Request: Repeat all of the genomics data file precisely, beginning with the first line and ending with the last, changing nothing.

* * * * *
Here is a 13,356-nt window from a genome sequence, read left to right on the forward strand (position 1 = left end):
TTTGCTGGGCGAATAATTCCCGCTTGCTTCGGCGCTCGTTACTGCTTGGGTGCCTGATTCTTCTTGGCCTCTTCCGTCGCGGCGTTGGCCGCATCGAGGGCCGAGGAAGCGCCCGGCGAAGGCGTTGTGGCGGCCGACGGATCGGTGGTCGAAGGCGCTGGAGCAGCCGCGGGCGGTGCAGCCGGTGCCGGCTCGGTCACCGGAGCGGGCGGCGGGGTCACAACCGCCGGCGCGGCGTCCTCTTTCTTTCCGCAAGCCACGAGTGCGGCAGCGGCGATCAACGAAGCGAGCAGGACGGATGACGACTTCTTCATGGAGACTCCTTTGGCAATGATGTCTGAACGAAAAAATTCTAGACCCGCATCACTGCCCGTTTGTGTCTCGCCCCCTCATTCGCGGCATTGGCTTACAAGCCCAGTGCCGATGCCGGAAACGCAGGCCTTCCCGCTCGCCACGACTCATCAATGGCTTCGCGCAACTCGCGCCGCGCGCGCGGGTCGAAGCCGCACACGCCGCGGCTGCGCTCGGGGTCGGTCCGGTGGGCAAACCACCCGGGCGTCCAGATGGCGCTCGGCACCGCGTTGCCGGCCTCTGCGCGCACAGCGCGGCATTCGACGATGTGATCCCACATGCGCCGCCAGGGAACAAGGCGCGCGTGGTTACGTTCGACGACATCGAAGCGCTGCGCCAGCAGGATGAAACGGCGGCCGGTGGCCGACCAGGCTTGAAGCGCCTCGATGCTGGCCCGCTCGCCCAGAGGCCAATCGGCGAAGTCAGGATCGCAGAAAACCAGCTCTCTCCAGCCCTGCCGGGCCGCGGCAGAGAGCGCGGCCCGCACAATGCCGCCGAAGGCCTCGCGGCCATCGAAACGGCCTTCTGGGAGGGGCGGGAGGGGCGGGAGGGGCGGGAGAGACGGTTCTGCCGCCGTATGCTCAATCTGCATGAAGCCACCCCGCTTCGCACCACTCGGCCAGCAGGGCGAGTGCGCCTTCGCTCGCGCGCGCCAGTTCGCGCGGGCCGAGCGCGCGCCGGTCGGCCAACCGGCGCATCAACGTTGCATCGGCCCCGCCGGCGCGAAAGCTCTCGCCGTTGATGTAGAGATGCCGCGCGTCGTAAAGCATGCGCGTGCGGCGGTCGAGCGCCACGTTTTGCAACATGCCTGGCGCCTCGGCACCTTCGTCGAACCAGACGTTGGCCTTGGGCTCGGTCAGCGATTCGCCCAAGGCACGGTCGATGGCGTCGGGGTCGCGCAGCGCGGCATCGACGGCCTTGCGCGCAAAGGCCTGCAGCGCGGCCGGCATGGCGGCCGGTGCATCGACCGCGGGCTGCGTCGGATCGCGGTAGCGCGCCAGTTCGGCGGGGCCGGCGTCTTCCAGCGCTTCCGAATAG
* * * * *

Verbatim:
Here is a 13,356-nt window from a genome sequence, read left to right on the forward strand (position 1 = left end):
TTTGCTGGGCGAATAATTCCCGCTTGCTTCGGCGCTCGTTACTGCTTGGGTGCCTGATTCTTCTTGGCCTCTTCCGTCGCGGCGTTGGCCGCATCGAGGGCCGAGGAAGCGCCCGGCGAAGGCGTTGTGGCGGCCGACGGATCGGTGGTCGAAGGCGCTGGAGCAGCCGCGGGCGGTGCAGCCGGTGCCGGCTCGGTCACCGGAGCGGGCGGCGGGGTCACAACCGCCGGCGCGGCGTCCTCTTTCTTTCCGCAAGCCACGAGTGCGGCAGCGGCGATCAACGAAGCGAGCAGGACGGATGACGACTTCTTCATGGAGACTCCTTTGGCAATGATGTCTGAACGAAAAAATTCTAGACCCGCATCACTGCCCGTTTGTGTCTCGCCCCCTCATTCGCGGCATTGGCTTACAAGCCCAGTGCCGATGCCGGAAACGCAGGCCTTCCCGCTCGCCACGACTCATCAATGGCTTCGCGCAACTCGCGCCGCGCGCGCGGGTCGAAGCCGCACACGCCGCGGCTGCGCTCGGGGTCGGTCCGGTGGGCAAACCACCCGGGCGTCCAGATGGCGCTCGGCACCGCGTTGCCGGCCTCTGCGCGCACAGCGCGGCATTCGACGATGTGATCCCACATGCGCCGCCAGGGAACAAGGCGCGCGTGGTTACGTTCGACGACATCGAAGCGCTGCGCCAGCAGGATGAAACGGCGGCCGGTGGCCGACCAGGCTTGAAGCGCCTCGATGCTGGCCCGCTCGCCCAGAGGCCAATCGGCGAAGTCAGGATCGCAGAAAACCAGCTCTCTCCAGCCCTGCCGGGCCGCGGCAGAGAGCGCGGCCCGCACAATGCCGCCGAAGGCCTCGCGGCCATCGAAACGGCCTTCTGGGAGGGGCGGGAGGGGCGGGAGGGGCGGGAGAGACGGTTCTGCCGCCGTATGCTCAATCTGCATGAAGCCACCCCGCTTCGCACCACTCGGCCAGCAGGGCGAGTGCGCCTTCGCTCGCGCGCGCCAGTTCGCGCGGGCCGAGCGCGCGCCGGTCGGCCAACCGGCGCATCAACGTTGCATCGGCCCCGCCGGCGCGAAAGCTCTCGCCGTTGATGTAGAGATGCCGCGCGTCGTAAAGCATGCGCGTGCGGCGGTCGAGCGCCACGTTTTGCAACATGCCTGGCGCCTCGGCACCTTCGTCGAACCAGACGTTGGCCTTGGGCTCGGTCAGCGATTCGCCCAAGGCACGGTCGATGGCGTCGGGGTCGCGCAGCGCGGCATCGACGGCCTTGCGCGCAAAGGCCTGCAGCGCGGCCGGCATGGCGGCCGGTGCATCGACCGCGGGCTGCGTCGGATCGCGGTAGCGCGCCAGTTCGGCGGGGCCGGCGTCTTCCAGCGCTTCCGAATAG